Danny Murphy, Steve Skelton and Ben Dare on the summit of Mt Aspiring. Photo: Pete Harris

But it takes a certain type of person to attempt new routes, he says. With the time pressures of today, the majority of people are happy with challenging themselves on existing or classic trips. Uren reckons he can count on one hand the people he knows who are willing to climb new routes in New Zealand.

“Only a small number of people can actually be bothered,” he says. “For the first ascensionist, climbing a new route is a wonderful journey of adventure and finding your own way – but not for anyone else.”

It is a chance, though, to have your name in lights, leaving a small legacy of treading on earth where no one has been before. He’s done about 25 new routes in the past, so knows the satisfaction well.

“To know my name is associated with [them] makes me feel proud. It’s a nice feeling.”

Dare agrees. As well as expeditions to Nepal, North America, South America, and Europe, he estimates he’s climbed about 40 or 50 new routes around the country, as well as climbing Aspiring five times on five different routes and one new climb on the south side. He avoids pre-trodden routes wherever he can.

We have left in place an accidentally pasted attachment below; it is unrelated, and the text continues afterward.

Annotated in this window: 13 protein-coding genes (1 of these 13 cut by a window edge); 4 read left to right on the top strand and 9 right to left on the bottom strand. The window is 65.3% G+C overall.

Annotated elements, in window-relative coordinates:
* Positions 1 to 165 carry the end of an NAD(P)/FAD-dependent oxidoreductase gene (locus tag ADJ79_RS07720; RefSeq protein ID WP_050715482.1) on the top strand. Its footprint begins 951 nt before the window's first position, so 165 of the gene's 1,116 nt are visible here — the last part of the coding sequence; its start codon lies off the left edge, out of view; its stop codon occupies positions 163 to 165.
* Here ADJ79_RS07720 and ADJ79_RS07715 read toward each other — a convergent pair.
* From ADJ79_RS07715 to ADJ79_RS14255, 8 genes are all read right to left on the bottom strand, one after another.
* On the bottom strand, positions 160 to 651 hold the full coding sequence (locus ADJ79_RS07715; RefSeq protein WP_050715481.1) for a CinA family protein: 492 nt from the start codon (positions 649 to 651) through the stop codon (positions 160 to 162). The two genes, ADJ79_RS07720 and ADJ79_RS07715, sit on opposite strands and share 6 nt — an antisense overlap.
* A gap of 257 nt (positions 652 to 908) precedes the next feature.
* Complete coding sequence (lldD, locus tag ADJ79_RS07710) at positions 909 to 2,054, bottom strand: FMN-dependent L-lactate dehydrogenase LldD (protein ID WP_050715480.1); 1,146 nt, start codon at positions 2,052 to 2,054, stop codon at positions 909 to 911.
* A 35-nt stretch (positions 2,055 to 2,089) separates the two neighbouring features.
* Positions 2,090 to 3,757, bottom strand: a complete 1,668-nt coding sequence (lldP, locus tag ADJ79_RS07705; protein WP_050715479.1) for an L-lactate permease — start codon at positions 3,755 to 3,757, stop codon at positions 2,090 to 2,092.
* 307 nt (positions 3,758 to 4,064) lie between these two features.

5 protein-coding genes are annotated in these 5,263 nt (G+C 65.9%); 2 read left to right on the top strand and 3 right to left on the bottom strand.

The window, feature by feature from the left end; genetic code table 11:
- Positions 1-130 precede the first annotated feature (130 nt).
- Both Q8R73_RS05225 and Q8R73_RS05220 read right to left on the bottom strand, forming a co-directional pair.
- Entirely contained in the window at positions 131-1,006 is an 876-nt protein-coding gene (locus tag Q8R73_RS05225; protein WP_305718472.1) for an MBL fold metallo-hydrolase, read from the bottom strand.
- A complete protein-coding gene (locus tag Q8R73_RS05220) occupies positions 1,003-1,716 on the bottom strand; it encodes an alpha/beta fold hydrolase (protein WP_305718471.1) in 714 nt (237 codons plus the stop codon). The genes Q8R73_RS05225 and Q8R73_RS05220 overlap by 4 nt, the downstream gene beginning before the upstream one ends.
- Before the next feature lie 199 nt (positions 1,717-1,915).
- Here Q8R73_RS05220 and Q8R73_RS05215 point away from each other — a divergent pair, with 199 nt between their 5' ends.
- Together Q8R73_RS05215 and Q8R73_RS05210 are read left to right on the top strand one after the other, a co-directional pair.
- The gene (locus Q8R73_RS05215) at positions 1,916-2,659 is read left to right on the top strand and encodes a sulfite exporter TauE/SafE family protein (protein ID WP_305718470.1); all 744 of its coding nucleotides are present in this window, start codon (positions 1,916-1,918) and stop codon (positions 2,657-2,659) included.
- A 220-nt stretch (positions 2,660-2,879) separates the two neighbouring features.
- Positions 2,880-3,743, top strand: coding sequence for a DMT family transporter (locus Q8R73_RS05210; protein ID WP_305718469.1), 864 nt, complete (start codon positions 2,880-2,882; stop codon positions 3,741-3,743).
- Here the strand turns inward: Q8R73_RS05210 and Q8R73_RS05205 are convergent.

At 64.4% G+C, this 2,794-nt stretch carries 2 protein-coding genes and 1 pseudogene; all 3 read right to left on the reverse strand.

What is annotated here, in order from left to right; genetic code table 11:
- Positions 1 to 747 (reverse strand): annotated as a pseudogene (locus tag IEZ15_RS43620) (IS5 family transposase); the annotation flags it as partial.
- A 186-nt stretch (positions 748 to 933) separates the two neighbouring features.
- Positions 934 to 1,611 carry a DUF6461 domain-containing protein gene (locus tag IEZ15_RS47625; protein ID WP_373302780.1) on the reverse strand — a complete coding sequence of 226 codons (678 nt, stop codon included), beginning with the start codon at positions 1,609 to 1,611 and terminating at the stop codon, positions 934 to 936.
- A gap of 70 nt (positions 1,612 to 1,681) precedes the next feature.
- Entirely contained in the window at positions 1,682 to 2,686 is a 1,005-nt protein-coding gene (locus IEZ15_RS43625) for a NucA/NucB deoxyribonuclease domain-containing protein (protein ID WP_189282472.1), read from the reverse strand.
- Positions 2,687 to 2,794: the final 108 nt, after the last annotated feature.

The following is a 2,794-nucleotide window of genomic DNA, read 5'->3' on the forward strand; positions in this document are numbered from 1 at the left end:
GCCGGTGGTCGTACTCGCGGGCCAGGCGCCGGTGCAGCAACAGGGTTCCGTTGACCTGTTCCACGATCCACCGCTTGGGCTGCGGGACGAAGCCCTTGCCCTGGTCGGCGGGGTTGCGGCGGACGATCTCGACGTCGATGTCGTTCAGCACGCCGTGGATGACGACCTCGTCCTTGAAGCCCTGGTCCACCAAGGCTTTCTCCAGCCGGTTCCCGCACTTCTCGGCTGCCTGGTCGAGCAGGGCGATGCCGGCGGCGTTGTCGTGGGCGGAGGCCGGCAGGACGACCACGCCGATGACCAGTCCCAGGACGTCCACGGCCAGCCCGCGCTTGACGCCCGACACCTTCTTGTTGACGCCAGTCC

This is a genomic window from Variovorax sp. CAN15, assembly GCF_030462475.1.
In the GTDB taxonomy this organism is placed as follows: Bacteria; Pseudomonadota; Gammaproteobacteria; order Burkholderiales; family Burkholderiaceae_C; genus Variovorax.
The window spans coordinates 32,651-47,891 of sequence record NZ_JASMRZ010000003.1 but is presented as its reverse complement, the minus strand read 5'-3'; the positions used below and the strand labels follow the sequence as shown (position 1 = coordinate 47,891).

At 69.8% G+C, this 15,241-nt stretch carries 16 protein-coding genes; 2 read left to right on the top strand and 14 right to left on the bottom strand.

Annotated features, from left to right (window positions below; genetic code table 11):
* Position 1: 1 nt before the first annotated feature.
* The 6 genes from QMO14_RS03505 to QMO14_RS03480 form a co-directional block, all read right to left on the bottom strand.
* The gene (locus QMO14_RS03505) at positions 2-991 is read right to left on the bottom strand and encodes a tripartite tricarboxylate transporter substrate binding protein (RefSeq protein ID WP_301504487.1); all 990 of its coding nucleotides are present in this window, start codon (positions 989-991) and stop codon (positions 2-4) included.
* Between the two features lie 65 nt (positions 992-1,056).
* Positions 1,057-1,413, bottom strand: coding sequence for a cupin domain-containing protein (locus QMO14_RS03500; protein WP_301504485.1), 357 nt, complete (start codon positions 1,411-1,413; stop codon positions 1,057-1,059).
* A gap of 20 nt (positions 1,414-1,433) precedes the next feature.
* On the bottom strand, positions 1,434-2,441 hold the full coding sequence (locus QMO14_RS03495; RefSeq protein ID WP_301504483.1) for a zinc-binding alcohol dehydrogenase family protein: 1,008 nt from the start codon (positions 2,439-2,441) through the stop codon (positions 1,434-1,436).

“If I’m going to climb something, the majority of the time I will try something new,” he says. “I love the thrill of not knowing what’s ahead of me and not knowing how to make it to the top.”

In a world so carefully mapped, there’s just something about challenging yourself on the unknown.

“That’s a big part of it,” he says. “I always like to push myself physically and mentally, and when you are alpine climbing you do often have to push yourself well beyond your comfort zone and test your limits. That’s something that at the time isn’t always enjoyable. But it’s good knowing you’ve given it your all, and afterwards you can generally sit back and look back in satisfaction.”

This year, the North West Face called him. He discovered the story about five years ago, and it played on his mind ever since.

“Get out there and do it,” he says of the trip. “It was amazing – relatively easily accessible, within a couple hours’ walk of Colin Todd, the access across the glacier was good, and so was the quality of climbing. Now that someone’s done it, it will encourage a few more people to get out there and give it a crack.”

Thirty-four years since it was first attempted, and ignored ever since, the North West Face has finally been knocked off.